<ul><li>My interests and reason for analyzing SAT data developed after I was told about what the SAT meant in the college process. I was told from a very young age that the SAT would decide what college I would attend and how my life would play out. During the elections, I would hear the candidates discuss how they would give every child a chance at a good college by increasing the amount spent per student on education. I began to wonder if the amount spent per student has any correlation to the average SAT scores of each state. </li></ul>
<ul><li>Average SAT scores reported by state was acquired from the Collegeboard website. All salary information and state funding was gathered from a collection of US Census Bureau data. </li></ul>
<ul><li>The higher the amount spent on each student should have a positive effect on the average SAT scores. More money being spent on the students would result in more teachers, better books and smaller class sizes, right? The blue states constantly push to spend more and more on education, are they right? </li></ul><ul><li>Lets look at a graph </li></ul>
<ul><li>This defies the expectations stated in slide 4. The states that spent more per student actually have lower average SAT scores. There seems to be distinct groups, one of states that are spending large amounts and one of states spending less. </li></ul>
Average Amount Each Southern States Spent Per Student Average SAT Score for Each Southern State Average Amount Each North Eastern States Spent Per Student Average SAT Score for Each North Eastern State $7,759 996 $10,586 1014 $8,565 993 $10,079 1050 $7,388 1010 $12,614 1038 $8,091 993 $11,981 1047 $9,447 1030 $11,769 1008 $9,352 1034 $12,323 1034 $7,646 1126 $14,884 1008 $7,662 1120 $14,630 1020 $7,221 1118 $11,028 1004 $6,883 1135 $10,670 1026 $7,927 1115 $11,633 1005 $8,402 1127 $6,961 1133 $7,561 995
<ul><li>The Silver Blocks are the North Eastern States. </li></ul><ul><li>The Silver Diamonds are the Southern States. </li></ul><ul><li>North Eastern States spend more on average per student, but their scores do not reflect the large amount when compared with Southern States. Why is this? </li></ul>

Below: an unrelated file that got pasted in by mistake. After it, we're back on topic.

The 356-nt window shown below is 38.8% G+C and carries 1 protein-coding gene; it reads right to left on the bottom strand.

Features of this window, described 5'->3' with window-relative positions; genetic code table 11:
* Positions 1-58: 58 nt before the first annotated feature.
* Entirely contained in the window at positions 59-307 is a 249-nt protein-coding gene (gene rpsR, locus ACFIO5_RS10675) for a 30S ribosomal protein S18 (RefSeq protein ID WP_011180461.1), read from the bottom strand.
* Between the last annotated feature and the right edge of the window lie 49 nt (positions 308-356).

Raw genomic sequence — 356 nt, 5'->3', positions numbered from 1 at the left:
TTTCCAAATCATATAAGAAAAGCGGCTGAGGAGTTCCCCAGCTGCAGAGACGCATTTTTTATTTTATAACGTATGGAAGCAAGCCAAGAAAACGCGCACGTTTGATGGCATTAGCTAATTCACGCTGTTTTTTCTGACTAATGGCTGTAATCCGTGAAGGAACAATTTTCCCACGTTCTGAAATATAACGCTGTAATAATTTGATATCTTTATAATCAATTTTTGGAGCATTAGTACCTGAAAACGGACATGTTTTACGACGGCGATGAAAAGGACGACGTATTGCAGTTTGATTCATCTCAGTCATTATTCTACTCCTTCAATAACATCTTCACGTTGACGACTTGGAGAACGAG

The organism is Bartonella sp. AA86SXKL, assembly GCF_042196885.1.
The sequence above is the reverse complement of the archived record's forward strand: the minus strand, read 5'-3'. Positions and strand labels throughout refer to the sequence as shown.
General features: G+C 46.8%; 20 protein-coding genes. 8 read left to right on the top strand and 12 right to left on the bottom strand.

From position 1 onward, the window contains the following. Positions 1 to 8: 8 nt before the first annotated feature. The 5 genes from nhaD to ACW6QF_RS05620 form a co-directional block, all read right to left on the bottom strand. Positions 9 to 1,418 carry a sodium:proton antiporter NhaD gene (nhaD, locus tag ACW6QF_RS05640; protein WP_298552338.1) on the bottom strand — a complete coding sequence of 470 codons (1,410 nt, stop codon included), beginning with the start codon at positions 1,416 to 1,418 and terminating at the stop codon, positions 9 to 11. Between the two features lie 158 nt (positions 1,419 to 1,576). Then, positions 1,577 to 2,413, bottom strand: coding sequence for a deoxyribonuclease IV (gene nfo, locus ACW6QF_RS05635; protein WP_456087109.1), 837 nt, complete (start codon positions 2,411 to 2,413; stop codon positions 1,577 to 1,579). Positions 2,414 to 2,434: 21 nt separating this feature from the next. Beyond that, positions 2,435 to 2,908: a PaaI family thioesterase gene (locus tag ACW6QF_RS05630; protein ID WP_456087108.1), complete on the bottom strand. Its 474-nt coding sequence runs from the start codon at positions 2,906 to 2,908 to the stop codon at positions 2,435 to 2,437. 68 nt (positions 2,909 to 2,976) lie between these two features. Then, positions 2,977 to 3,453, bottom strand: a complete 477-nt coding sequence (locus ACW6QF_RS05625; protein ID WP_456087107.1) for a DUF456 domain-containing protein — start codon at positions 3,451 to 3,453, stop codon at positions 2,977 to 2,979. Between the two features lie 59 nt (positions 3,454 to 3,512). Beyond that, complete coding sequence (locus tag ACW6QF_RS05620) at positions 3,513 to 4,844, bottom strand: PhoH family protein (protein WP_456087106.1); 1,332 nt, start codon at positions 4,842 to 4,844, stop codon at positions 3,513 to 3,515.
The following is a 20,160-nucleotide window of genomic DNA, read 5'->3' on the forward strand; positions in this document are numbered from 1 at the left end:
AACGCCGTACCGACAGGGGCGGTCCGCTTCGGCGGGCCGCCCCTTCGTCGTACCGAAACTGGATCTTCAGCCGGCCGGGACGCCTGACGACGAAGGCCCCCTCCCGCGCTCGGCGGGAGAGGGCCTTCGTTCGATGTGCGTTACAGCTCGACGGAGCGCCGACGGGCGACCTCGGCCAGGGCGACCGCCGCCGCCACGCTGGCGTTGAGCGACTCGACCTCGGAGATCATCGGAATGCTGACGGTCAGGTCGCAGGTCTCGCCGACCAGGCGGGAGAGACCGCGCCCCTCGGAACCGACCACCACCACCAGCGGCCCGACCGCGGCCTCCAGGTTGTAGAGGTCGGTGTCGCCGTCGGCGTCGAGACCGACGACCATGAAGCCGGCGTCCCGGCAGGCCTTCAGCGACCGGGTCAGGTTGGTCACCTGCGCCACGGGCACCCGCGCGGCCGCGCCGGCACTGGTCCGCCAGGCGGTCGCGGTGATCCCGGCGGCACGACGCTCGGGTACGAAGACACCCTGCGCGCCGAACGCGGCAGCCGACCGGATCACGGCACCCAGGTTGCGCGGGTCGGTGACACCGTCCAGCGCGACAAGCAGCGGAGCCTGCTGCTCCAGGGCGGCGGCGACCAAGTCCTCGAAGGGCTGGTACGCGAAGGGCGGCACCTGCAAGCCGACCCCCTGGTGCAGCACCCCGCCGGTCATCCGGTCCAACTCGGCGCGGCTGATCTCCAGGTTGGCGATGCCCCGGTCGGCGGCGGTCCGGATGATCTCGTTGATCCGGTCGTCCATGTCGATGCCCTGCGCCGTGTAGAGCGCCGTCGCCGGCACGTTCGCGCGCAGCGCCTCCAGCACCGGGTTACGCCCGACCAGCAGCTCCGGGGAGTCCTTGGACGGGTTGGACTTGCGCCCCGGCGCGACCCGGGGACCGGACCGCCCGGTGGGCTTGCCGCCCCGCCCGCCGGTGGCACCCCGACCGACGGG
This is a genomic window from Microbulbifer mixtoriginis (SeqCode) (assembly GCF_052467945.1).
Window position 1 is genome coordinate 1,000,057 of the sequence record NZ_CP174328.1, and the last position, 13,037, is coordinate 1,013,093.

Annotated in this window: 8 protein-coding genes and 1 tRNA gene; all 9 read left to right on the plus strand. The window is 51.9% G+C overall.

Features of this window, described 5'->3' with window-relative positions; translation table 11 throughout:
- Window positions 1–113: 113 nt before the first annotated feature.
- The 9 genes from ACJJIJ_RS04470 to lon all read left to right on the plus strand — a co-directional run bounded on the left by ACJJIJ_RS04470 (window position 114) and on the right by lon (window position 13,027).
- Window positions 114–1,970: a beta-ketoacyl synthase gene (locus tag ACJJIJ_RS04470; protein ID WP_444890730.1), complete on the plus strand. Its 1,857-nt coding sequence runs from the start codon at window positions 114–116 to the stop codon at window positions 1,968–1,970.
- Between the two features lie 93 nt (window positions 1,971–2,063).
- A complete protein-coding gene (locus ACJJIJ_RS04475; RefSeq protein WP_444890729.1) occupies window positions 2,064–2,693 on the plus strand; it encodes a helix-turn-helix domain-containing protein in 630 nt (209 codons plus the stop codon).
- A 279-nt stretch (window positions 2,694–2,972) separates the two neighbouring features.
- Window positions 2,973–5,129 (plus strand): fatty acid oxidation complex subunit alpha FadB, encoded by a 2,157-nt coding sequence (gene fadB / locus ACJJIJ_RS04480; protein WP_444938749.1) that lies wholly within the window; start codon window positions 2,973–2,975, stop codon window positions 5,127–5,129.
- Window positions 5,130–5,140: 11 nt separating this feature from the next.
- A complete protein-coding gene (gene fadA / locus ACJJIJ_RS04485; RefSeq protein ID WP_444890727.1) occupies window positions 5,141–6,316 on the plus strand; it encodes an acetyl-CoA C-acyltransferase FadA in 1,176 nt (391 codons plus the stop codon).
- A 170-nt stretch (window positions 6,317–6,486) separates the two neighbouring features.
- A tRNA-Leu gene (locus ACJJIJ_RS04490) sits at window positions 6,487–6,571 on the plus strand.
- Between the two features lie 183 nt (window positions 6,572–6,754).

<ul><li>Is comparing the amount spent fair? Wouldn’t it cost more to educate a student in New York City than educating a student in rural Georgia? Let’s divided the amount spent by the average salary. This will give us a better reference point to compare each state. Will the trend continue, or were the results a product of higher or lower costs of education due to geographical region? </li></ul>
<ul><li>The Blue Cubes are the Southern States, and the Blue Diamonds are the North Eastern States. </li></ul><ul><li>This shows that the average amount spent per student divided by the average salary in the Southern States or the North Eastern States are proportionally indistinguishable from each other. </li></ul>
<ul><li>Why are the Southern States receiving higher scores, but spending less per student than the North Eastern States? </li></ul><ul><li>Most probable explanation first. </li></ul><ul><li>Only the top students in the South are taking the SAT, because the ACT is accepted by more Southern colleges than North Eastern colleges. The less people you have taking a test, the more likely it is that you will have a higher mean. </li></ul><ul><li>The money is not being used as efficiently in the North East as in the South. The Southern public schools are receiving less money to educate a student, but they may make up for it in other ways. </li></ul>
<ul><li>Scores: </li></ul><ul><li>Scores by State 2005 </li></ul><ul><li>State Funding: </li></ul><ul><li>Funding By State </li></ul>
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